Finding employees the easy(er) way

By Beacon Staff

Advertising for and selecting your staff is one of those areas where you can get plenty of “learn by doing wrong” experience, but it’s not a good place to make a lot of mistakes.

The first time I placed an ad for programmer, silly me used the word “assembler” in the ad. Everyone and their mom who had ever put two pieces of anything together in a manufacturing environment was calling, faxing etc. Outside of the geek world, “assembler” means “someone who puts things together”. Whodathunkit?

A few years later, an older presumably smarter me was looking for a new tech support person. I had a weird idea and figured I’d give it a shot. Instead of putting a bunch of detail in a newspaper ad and having to filter through all the folks who weren’t qualified, I took a different tack: I’d let them filter themselves.

I put a one line ad in the paper: “Windows technical support person wanted for Columbia Falls software company. Email MS Word resume as attachment to myemailaddress@whatever.com”.

I included no phone number. No address. No company name. Anyone paying attention could get all of that information from the domain name used in the email address. Anyone who didn’t get that really wasn’t qualified for the job.

I got 43 inquiries in 2 weeks, from places as far away as Austria, from an ad in the CFalls paper.

Let’s break it down.

First: “Windows technical support person wanted for Columbia Falls software company” – this says you need to know Windows, you need to know how to do tech support, you’ll be working for a software company and the job is in Columbia Falls (well, mostly).

The point of this is to eliminate as many people as possible while attracting the right candidates. People with Windows experience who understand what tech support is for a software company. The rest is details at this point. Get rid of anyone who is scared of those words, cuz they aren’t a good fit.

Next: “Email MS Word resume as attachment to some email address”.

This gets rid of a lot of people without me having to do anything. It also tells me whether or not they can follow instructions. First of all, anyone who can’t understand what I just asked is not likely to apply, or not likely to be able to apply. Which is just what I want.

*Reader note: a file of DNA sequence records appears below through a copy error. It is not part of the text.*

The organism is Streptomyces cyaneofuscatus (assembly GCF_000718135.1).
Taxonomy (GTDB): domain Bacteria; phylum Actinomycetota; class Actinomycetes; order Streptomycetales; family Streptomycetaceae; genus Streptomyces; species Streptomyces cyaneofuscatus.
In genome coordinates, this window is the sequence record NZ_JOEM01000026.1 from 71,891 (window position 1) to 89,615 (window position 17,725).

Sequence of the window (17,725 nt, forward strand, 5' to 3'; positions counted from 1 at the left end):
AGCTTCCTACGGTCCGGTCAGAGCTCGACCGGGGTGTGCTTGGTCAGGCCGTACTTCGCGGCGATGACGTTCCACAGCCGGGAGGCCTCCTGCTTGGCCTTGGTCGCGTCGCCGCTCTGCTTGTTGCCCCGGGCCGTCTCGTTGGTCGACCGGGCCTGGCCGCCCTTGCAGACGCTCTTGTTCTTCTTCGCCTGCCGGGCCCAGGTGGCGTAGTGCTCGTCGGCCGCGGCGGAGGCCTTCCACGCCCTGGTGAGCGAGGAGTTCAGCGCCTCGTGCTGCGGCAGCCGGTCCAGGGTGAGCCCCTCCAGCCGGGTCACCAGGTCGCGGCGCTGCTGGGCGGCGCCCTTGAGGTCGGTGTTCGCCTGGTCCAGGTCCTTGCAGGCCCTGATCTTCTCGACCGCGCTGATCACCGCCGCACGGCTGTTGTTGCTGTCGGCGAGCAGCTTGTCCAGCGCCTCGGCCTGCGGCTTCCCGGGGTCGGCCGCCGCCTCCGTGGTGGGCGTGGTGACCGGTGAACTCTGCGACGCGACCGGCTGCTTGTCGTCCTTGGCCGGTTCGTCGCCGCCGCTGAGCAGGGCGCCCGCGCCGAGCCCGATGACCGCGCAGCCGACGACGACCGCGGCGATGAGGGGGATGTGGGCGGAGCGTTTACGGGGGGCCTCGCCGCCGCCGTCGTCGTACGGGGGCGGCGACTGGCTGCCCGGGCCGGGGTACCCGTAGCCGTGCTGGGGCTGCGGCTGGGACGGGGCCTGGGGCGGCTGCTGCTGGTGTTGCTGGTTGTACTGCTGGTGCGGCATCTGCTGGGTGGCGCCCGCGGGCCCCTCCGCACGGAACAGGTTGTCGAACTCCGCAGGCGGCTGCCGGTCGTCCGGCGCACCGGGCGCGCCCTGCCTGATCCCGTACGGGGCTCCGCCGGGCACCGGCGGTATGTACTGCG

Specifically:
* If they don’t use or have access to Word, I’m not interested.
* If they can’t send an email, I’m not interested.
* If they don’t know what an attachment is, I’m not interested.

Results? Found the best employee I’ve had from that ad.

But, we got a lot of inquiries from unqualified folks, ie: Lots of wasted time.

Next time around, we fixed that: “Windows tech support person wanted. For details, see www.website.com/job”

On the web page were details about the job, the expectations the candidate should have for us as well as the expectations we had for them. I suspect the SHRM-trained human resource folks would flip when they read the anonymous version of the ad (http://www.rescuemarketing.com/blog/hireme.htm), but it was what it was.

As before, you were not to call, you were to email a MS Word resume as an attachment to so-and-so@me.com. Anyone who didn’t follow instructions, even Bill Gates, was not considered.

It also eliminated a lot of the issues, plus I could easily address workplace, people, karma, qualifications, and anything else I wanted on the webpage. I used the page to not only attract the right candidates, but also to make sure to get rid of / scare away the people I wasn’t interested in.

We hired two people from that ad. One worked out, one didn’t.

So what’s the next step? Video want ads, as seen in the Wall Street Journal’s “Independent Street” this week. It’s more personal than the website, while accomplishing the same things. I like it.

How do you make it easier to find great new employees? I’d like to hear your best tip.

Want to learn more about Mark or ask him to write about a business or marketing problem? See Mark’s site or contact him at mriffey@flatheadbeacon.com.

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